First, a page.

The redeveloped former Native American boarding school in Albuquerque
ALBUQUERQUE, NM – Federal Indian boarding schools are receiving renewed attention after the release of a new report detailing the abuse suffered by Native American children.
New Mexico had dozens of Indian boarding schools. One was in Albuquerque, and part of it is used today to teach native children. But the mission this time is quite different.
The Albuquerque Indian School was one of 45 federal Indian boarding schools in New Mexico and one of more than 400 across the country during the boarding school era from 1819 to 1969. The schools were established to wipe out indigenous identity.
“Languages, cultures, religions, traditional practices and even the history of indigenous communities, all of this has been targeted for destruction,” Home Office Secretary Deb Haaland said.
But today, the Albuquerque Indian School site has a much different story.
“I think our students are resilient, they come from tribal backgrounds who really believe in inspiring our children to understand language and culture,” said Mikki Carroll of the Native American Community Academy.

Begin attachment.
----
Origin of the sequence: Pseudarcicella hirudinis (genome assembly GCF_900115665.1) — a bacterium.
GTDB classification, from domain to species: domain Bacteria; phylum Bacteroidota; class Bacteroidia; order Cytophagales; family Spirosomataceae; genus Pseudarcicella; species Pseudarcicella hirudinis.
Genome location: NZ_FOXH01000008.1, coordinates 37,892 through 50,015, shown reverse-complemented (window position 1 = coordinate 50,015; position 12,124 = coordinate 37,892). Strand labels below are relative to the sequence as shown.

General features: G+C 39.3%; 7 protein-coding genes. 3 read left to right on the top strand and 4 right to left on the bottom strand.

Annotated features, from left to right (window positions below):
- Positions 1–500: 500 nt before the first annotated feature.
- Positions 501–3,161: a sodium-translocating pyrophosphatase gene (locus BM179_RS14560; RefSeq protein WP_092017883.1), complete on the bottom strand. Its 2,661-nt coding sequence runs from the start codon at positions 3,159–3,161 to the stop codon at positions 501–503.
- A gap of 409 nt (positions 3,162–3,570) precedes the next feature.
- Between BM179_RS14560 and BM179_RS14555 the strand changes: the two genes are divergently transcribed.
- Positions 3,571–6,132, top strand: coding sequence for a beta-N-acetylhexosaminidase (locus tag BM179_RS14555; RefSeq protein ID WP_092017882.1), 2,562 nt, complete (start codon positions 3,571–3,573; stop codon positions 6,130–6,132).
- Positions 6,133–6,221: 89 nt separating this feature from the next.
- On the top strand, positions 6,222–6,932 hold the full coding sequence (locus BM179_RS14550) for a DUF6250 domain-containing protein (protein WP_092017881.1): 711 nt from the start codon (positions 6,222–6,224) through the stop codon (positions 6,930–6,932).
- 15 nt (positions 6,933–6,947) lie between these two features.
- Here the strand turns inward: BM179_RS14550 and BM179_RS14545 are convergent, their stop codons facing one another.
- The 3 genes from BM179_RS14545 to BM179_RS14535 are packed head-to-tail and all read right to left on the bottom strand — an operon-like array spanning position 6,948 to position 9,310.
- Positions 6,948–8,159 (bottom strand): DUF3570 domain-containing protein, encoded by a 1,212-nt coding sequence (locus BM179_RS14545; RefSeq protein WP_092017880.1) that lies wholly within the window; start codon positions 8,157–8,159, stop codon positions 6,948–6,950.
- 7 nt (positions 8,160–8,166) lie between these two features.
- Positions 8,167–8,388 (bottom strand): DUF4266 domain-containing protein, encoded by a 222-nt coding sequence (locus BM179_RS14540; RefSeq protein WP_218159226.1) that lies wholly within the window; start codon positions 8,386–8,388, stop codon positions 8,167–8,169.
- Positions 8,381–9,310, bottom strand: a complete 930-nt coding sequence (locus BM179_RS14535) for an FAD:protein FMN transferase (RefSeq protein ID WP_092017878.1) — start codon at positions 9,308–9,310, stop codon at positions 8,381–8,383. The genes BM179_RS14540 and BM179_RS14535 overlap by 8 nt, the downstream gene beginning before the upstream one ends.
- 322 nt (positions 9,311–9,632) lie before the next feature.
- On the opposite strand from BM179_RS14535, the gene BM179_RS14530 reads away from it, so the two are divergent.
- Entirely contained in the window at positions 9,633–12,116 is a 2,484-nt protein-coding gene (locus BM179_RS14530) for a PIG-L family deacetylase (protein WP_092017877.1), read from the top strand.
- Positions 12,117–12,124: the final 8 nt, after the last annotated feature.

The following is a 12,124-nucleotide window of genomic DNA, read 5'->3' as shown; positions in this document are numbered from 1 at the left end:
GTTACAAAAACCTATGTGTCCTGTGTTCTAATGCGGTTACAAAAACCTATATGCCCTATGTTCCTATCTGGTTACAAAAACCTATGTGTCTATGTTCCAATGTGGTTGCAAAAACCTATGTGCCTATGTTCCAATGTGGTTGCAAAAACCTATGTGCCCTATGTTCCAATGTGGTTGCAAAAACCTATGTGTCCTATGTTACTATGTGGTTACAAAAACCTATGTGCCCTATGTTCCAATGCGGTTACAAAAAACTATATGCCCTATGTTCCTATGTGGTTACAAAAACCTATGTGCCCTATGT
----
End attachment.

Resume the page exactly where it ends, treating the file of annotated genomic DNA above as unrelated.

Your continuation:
The Native American Community Academy has taken over one of the last buildings still standing from the old boarding school.
“We’ve actually had many students whose families, grandparents have connected here and shared stories as knowledge keepers at our school,” Carroll said.
The public charter school was launched in 2006 and moved into the building shortly thereafter and has “500 K-12 students”.
Once a place that stripped away indigenous culture, it is now a place that nurtures and strengthens it.
NACA Executive Director Zane Rosette says the culturally relevant program prepares students to become next-generation leaders.
“What that represented is no longer here at NACA, but having that understanding of the atrocities that happened is part of the things that are taught in our curriculum, so that our children understand what their parents, grandparents, great – grandparents may have gone through, and we will improve the lives of our communities in the future,” Rosette said.